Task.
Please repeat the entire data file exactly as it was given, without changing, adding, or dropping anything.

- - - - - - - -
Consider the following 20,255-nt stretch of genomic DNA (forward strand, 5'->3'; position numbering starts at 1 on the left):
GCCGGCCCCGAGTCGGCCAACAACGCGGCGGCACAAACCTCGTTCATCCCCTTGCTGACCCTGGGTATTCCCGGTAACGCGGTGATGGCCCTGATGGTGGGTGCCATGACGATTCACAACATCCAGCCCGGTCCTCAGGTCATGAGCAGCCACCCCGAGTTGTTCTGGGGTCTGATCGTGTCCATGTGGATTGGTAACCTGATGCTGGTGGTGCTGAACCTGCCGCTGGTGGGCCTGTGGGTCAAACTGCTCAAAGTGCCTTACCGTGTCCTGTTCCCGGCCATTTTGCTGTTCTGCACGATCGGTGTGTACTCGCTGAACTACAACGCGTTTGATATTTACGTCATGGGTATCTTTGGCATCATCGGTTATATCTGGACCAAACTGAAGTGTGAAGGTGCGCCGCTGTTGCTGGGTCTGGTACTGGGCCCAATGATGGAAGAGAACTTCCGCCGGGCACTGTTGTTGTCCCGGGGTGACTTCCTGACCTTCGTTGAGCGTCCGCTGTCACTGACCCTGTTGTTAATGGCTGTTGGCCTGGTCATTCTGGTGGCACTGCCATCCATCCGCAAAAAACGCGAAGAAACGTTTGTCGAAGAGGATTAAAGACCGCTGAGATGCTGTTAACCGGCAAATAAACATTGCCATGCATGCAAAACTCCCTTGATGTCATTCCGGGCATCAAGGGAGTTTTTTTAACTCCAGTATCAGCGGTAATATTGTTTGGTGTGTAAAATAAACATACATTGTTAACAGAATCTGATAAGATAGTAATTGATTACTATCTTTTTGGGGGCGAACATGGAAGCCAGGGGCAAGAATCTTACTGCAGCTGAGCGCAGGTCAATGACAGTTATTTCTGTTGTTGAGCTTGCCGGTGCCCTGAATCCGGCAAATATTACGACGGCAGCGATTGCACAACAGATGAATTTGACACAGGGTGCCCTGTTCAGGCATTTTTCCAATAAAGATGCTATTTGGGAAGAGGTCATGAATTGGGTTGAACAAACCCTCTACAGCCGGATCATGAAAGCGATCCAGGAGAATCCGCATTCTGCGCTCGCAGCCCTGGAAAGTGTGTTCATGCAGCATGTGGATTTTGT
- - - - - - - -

Consider the following 20,255-nt stretch of genomic DNA (forward strand, 5'->3'; position numbering starts at 1 on the left):
GCCGGCCCCGAGTCGGCCAACAACGCGGCGGCACAAACCTCGTTCATCCCCTTGCTGACCCTGGGTATTCCCGGTAACGCGGTGATGGCCCTGATGGTGGGTGCCATGACGATTCACAACATCCAGCCCGGTCCTCAGGTCATGAGCAGCCACCCCGAGTTGTTCTGGGGTCTGATCGTGTCCATGTGGATTGGTAACCTGATGCTGGTGGTGCTGAACCTGCCGCTGGTGGGCCTGTGGGTCAAACTGCTCAAAGTGCCTTACCGTGTCCTGTTCCCGGCCATTTTGCTGTTCTGCACGATCGGTGTGTACTCGCTGAACTACAACGCGTTTGATATTTACGTCATGGGTATCTTTGGCATCATCGGTTATATCTGGACCAAACTGAAGTGTGAAGGTGCGCCGCTGTTGCTGGGTCTGGTACTGGGCCCAATGATGGAAGAGAACTTCCGCCGGGCACTGTTGTTGTCCCGGGGTGACTTCCTGACCTTCGTTGAGCGTCCGCTGTCACTGACCCTGTTGTTAATGGCTGTTGGCCTGGTCATTCTGGTGGCACTGCCATCCATCCGCAAAAAACGCGAAGAAACGTTTGTCGAAGAGGATTAAAGACCGCTGAGATGCTGTTAACCGGCAAATAAACATTGCCATGCATGCAAAACTCCCTTGATGTCATTCCGGGCATCAAGGGAGTTTTTTTAACTCCAGTATCAGCGGTAATATTGTTTGGTGTGTAAAATAAACATACATTGTTAACAGAATCTGATAAGATAGTAATTGATTACTATCTTTTTGGGGGCGAACATGGAAGCCAGGGGCAAGAATCTTACTGCAGCTGAGCGCAGGTCAATGACAGTTATTTCTGTTGTTGAGCTTGCCGGTGCCCTGAATCCGGCAAATATTACGACGGCAGCGATTGCACAACAGATGAATTTGACACAGGGTGCCCTGTTCAGGCATTTTTCCAATAAAGATGCTATTTGGGAAGAGGTCATGAATTGGGTTGAACAAACCCTCTACAGCCGGATCATGAAAGCGATCCAGGAGAATCCGCATTCTGCGCTCGCAGCCCTGGAAAGTGTGTTCATGCAGCATGTGGATTTTGT